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Peer Review of Bariatric Surgical Skill Level Studied

Increased complications, higher mortality, longer operations, more reoperations for lowest skill quartile
THURSDAY, Oct. 10 (HealthDay News) -- For bariatric surgeons, peer review of surgical skill correlates with improved postoperative outcomes, according to a study published in the Oct. 10 issue of the New England Journal of Medicine.
John D. Birkmeyer, M.D., from the University of Michigan in Ann Arbor, and colleagues collected empirical data on technical skill to examine the correlation with postoperative outcomes for 20 bariatric surgeons. Each surgeon submitted a representative videotape of their performance of a laparoscopic gastric bypass, and the videotapes were rated by at least 10 peer surgeons who were unaware of the operating surgeon's identity.
The researchers found that, across the 20 surgeons, the mean summary ratings of technical skill ranged from 2.6 to 4.8 on a 1 to 5 scale. Compared with the top quartile, the bottom quartile of surgical skill correlated with significantly increased complication rates (14.5 versus 5.2 percent) and with significantly increased mortality (0.26 versus 0.05 percent). Significantly longer operations and higher rates of reoperation were seen with the lowest quartile of skill.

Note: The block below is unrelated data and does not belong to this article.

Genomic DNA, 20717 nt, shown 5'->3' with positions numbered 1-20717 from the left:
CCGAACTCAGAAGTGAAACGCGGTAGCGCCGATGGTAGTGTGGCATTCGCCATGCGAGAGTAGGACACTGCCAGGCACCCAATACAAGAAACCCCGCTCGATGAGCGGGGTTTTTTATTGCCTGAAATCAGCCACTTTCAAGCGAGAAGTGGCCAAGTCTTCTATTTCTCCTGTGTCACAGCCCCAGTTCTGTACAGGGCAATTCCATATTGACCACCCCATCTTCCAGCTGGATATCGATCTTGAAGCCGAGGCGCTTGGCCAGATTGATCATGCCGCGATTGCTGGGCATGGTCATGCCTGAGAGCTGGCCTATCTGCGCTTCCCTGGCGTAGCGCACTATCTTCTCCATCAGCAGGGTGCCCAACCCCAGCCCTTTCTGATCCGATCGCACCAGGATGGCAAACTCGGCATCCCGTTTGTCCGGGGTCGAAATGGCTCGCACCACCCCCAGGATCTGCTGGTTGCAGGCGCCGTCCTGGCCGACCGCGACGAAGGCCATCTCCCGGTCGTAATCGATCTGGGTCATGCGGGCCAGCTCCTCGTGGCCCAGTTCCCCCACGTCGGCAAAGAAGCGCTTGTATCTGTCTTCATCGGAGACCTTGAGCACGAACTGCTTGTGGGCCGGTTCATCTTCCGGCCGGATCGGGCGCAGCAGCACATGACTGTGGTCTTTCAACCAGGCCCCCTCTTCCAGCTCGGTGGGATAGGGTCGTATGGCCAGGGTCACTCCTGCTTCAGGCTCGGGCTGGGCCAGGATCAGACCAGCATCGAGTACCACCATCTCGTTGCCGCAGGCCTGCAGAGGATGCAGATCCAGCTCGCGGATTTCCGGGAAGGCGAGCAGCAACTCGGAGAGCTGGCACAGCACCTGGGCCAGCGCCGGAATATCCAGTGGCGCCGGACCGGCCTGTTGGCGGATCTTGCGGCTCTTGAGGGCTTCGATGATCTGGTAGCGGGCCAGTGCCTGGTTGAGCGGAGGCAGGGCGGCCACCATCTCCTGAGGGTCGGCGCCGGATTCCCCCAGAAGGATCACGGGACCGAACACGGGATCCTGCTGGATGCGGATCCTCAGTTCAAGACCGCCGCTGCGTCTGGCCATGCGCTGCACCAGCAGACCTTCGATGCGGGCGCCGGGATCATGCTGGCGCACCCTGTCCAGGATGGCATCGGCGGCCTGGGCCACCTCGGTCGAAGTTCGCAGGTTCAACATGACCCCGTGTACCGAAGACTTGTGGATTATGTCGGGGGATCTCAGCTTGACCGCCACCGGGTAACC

"Although these findings are preliminary, they suggest that peer rating of operative skill may be an effective strategy for assessing a surgeon's proficiency," the authors write.
Full Text (subscription or payment may be required) (http://www.nejm.org/doi/full/10.1056/NEJMsa1300625?query=featured_home )Editorial (subscription or payment may be required) (http://www.nejm.org/doi/full/10.1056/NEJMe1309785?query=featured_home )
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